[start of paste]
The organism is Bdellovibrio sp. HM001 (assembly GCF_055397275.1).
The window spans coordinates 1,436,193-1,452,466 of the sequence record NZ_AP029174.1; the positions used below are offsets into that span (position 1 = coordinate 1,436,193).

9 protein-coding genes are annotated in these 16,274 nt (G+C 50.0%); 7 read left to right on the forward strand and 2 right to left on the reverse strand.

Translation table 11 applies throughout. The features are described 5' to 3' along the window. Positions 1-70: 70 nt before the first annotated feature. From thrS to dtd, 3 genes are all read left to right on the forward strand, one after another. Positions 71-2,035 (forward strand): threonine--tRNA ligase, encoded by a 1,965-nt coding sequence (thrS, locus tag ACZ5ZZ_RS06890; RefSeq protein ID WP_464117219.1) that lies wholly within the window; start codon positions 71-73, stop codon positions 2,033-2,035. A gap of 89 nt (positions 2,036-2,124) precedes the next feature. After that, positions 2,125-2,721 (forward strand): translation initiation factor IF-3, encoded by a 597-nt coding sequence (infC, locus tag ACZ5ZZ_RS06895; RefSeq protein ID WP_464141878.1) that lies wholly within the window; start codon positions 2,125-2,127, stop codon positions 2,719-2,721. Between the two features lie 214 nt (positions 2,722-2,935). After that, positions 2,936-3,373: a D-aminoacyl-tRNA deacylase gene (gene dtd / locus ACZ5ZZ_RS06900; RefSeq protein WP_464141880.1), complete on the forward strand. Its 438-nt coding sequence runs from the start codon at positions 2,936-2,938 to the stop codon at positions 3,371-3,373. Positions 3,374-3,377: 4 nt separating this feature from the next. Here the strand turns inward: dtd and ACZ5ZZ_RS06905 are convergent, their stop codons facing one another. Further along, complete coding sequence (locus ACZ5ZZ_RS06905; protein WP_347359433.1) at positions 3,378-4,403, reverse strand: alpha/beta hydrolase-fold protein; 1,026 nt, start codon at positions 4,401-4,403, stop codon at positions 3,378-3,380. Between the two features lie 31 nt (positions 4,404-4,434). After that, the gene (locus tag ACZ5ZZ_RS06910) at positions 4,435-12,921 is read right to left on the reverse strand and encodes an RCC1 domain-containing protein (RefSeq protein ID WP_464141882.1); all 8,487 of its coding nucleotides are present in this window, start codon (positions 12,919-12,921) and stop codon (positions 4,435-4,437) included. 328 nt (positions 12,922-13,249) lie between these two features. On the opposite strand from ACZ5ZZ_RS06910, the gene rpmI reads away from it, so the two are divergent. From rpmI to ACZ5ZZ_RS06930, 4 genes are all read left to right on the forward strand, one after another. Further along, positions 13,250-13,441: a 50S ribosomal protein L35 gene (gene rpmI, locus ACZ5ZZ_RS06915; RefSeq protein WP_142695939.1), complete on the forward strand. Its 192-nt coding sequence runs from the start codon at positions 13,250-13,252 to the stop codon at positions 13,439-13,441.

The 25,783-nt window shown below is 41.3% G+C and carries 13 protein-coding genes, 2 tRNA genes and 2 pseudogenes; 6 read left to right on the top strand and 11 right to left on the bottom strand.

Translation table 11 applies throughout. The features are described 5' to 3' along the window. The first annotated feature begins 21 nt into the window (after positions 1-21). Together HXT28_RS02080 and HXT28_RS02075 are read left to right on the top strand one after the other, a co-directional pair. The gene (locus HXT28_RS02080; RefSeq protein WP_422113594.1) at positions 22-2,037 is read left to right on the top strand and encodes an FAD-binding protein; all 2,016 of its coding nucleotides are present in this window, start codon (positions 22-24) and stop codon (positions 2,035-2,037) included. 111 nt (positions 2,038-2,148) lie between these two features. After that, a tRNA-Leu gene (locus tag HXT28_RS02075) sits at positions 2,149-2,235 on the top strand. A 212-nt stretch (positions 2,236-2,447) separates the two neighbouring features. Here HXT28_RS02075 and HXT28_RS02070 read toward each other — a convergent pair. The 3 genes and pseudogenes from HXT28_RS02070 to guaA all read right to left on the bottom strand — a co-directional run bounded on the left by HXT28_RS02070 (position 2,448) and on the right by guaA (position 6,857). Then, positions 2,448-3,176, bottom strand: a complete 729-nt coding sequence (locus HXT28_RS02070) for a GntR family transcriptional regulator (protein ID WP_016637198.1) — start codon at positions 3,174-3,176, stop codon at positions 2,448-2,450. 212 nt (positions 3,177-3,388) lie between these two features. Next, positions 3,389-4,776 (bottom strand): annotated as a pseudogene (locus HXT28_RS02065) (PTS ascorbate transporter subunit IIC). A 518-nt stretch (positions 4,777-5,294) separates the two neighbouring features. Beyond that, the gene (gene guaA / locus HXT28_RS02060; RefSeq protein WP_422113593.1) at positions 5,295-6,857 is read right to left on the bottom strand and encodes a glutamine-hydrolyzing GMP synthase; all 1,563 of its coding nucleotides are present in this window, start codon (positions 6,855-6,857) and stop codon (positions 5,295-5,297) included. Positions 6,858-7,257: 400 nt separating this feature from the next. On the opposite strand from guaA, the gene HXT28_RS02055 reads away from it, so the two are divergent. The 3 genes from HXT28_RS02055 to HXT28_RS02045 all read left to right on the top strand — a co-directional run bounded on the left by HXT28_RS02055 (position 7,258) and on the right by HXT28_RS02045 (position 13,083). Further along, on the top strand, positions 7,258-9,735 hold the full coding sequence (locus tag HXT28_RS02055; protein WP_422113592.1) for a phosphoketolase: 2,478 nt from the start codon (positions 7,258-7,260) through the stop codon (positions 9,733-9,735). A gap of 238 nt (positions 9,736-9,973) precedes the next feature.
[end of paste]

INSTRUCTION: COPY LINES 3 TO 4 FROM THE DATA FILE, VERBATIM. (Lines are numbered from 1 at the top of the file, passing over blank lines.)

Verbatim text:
9 protein-coding genes are annotated in these 16,274 nt (G+C 50.0%); 7 read left to right on the forward strand and 2 right to left on the reverse strand.

Translation table 11 applies throughout. The features are described 5' to 3' along the window. Positions 1-70: 70 nt before the first annotated feature. From thrS to dtd, 3 genes are all read left to right on the forward strand, one after another. Positions 71-2,035 (forward strand): threonine--tRNA ligase, encoded by a 1,965-nt coding sequence (thrS, locus tag ACZ5ZZ_RS06890; RefSeq protein ID WP_464117219.1) that lies wholly within the window; start codon positions 71-73, stop codon positions 2,033-2,035. A gap of 89 nt (positions 2,036-2,124) precedes the next feature. After that, positions 2,125-2,721 (forward strand): translation initiation factor IF-3, encoded by a 597-nt coding sequence (infC, locus tag ACZ5ZZ_RS06895; RefSeq protein ID WP_464141878.1) that lies wholly within the window; start codon positions 2,125-2,127, stop codon positions 2,719-2,721. Between the two features lie 214 nt (positions 2,722-2,935). After that, positions 2,936-3,373: a D-aminoacyl-tRNA deacylase gene (gene dtd / locus ACZ5ZZ_RS06900; RefSeq protein WP_464141880.1), complete on the forward strand. Its 438-nt coding sequence runs from the start codon at positions 2,936-2,938 to the stop codon at positions 3,371-3,373. Positions 3,374-3,377: 4 nt separating this feature from the next. Here the strand turns inward: dtd and ACZ5ZZ_RS06905 are convergent, their stop codons facing one another. Further along, complete coding sequence (locus ACZ5ZZ_RS06905; protein WP_347359433.1) at positions 3,378-4,403, reverse strand: alpha/beta hydrolase-fold protein; 1,026 nt, start codon at positions 4,401-4,403, stop codon at positions 3,378-3,380. Between the two features lie 31 nt (positions 4,404-4,434). After that, the gene (locus tag ACZ5ZZ_RS06910) at positions 4,435-12,921 is read right to left on the reverse strand and encodes an RCC1 domain-containing protein (RefSeq protein ID WP_464141882.1); all 8,487 of its coding nucleotides are present in this window, start codon (positions 12,919-12,921) and stop codon (positions 4,435-4,437) included. 328 nt (positions 12,922-13,249) lie between these two features. On the opposite strand from ACZ5ZZ_RS06910, the gene rpmI reads away from it, so the two are divergent. From rpmI to ACZ5ZZ_RS06930, 4 genes are all read left to right on the forward strand, one after another. Further along, positions 13,250-13,441: a 50S ribosomal protein L35 gene (gene rpmI, locus ACZ5ZZ_RS06915; RefSeq protein WP_142695939.1), complete on the forward strand. Its 192-nt coding sequence runs from the start codon at positions 13,250-13,252 to the stop codon at positions 13,439-13,441.